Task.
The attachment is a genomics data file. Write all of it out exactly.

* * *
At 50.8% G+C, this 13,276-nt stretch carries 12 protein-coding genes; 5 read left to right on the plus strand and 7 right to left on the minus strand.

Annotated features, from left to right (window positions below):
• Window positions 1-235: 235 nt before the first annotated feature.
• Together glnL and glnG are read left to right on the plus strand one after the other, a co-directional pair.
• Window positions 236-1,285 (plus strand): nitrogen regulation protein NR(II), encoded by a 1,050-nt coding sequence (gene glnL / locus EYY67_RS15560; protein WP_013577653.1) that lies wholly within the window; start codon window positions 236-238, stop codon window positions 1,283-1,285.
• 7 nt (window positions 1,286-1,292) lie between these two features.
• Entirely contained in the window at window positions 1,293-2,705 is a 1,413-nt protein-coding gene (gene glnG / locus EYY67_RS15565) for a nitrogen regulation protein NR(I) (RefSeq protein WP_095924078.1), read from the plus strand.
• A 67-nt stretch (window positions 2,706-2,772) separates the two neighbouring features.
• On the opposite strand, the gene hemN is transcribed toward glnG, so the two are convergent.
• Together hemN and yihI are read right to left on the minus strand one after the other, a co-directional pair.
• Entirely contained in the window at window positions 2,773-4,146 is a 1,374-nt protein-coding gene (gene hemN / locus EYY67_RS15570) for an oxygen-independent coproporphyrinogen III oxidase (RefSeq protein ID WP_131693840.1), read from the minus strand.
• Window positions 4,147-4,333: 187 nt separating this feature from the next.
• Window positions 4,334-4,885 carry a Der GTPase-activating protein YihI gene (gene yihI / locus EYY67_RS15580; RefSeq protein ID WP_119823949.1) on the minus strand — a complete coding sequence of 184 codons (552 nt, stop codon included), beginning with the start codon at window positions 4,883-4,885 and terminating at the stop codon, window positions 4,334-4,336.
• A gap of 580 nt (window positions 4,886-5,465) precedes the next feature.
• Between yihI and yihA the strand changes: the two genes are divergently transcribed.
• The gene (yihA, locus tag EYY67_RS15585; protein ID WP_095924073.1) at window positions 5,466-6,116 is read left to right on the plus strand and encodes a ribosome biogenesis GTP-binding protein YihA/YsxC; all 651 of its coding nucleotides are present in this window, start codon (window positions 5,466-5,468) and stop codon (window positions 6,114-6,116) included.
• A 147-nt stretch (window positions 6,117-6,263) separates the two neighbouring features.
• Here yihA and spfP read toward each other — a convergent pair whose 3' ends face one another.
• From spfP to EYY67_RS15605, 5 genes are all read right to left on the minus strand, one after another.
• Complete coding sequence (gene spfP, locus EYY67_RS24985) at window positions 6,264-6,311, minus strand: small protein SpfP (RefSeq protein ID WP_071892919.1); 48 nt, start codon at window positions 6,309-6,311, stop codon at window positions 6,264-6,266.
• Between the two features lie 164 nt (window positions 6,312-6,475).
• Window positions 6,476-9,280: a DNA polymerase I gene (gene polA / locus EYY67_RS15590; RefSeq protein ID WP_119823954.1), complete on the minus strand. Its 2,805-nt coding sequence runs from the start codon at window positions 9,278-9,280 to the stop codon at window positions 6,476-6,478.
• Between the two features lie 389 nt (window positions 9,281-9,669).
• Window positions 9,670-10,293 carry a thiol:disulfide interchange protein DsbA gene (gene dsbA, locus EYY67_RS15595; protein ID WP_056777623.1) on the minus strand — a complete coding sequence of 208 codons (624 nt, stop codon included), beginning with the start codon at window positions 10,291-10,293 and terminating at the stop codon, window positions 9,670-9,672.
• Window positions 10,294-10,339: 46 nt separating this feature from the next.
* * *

At 50.8% G+C, this 13,276-nt stretch carries 12 protein-coding genes; 5 read left to right on the plus strand and 7 right to left on the minus strand.

Annotated features, from left to right (window positions below):
• Window positions 1-235: 235 nt before the first annotated feature.
• Together glnL and glnG are read left to right on the plus strand one after the other, a co-directional pair.
• Window positions 236-1,285 (plus strand): nitrogen regulation protein NR(II), encoded by a 1,050-nt coding sequence (gene glnL / locus EYY67_RS15560; protein WP_013577653.1) that lies wholly within the window; start codon window positions 236-238, stop codon window positions 1,283-1,285.
• 7 nt (window positions 1,286-1,292) lie between these two features.
• Entirely contained in the window at window positions 1,293-2,705 is a 1,413-nt protein-coding gene (gene glnG / locus EYY67_RS15565) for a nitrogen regulation protein NR(I) (RefSeq protein WP_095924078.1), read from the plus strand.
• A 67-nt stretch (window positions 2,706-2,772) separates the two neighbouring features.
• On the opposite strand, the gene hemN is transcribed toward glnG, so the two are convergent.
• Together hemN and yihI are read right to left on the minus strand one after the other, a co-directional pair.
• Entirely contained in the window at window positions 2,773-4,146 is a 1,374-nt protein-coding gene (gene hemN / locus EYY67_RS15570) for an oxygen-independent coproporphyrinogen III oxidase (RefSeq protein ID WP_131693840.1), read from the minus strand.
• Window positions 4,147-4,333: 187 nt separating this feature from the next.
• Window positions 4,334-4,885 carry a Der GTPase-activating protein YihI gene (gene yihI / locus EYY67_RS15580; RefSeq protein ID WP_119823949.1) on the minus strand — a complete coding sequence of 184 codons (552 nt, stop codon included), beginning with the start codon at window positions 4,883-4,885 and terminating at the stop codon, window positions 4,334-4,336.
• A gap of 580 nt (window positions 4,886-5,465) precedes the next feature.
• Between yihI and yihA the strand changes: the two genes are divergently transcribed.
• The gene (yihA, locus tag EYY67_RS15585; protein ID WP_095924073.1) at window positions 5,466-6,116 is read left to right on the plus strand and encodes a ribosome biogenesis GTP-binding protein YihA/YsxC; all 651 of its coding nucleotides are present in this window, start codon (window positions 5,466-5,468) and stop codon (window positions 6,114-6,116) included.
• A 147-nt stretch (window positions 6,117-6,263) separates the two neighbouring features.
• Here yihA and spfP read toward each other — a convergent pair whose 3' ends face one another.
• From spfP to EYY67_RS15605, 5 genes are all read right to left on the minus strand, one after another.
• Complete coding sequence (gene spfP, locus EYY67_RS24985) at window positions 6,264-6,311, minus strand: small protein SpfP (RefSeq protein ID WP_071892919.1); 48 nt, start codon at window positions 6,309-6,311, stop codon at window positions 6,264-6,266.
• Between the two features lie 164 nt (window positions 6,312-6,475).
• Window positions 6,476-9,280: a DNA polymerase I gene (gene polA / locus EYY67_RS15590; RefSeq protein ID WP_119823954.1), complete on the minus strand. Its 2,805-nt coding sequence runs from the start codon at window positions 9,278-9,280 to the stop codon at window positions 6,476-6,478.
• Between the two features lie 389 nt (window positions 9,281-9,669).
• Window positions 9,670-10,293 carry a thiol:disulfide interchange protein DsbA gene (gene dsbA, locus EYY67_RS15595; protein ID WP_056777623.1) on the minus strand — a complete coding sequence of 208 codons (624 nt, stop codon included), beginning with the start codon at window positions 10,291-10,293 and terminating at the stop codon, window positions 9,670-9,672.
• Window positions 10,294-10,339: 46 nt separating this feature from the next.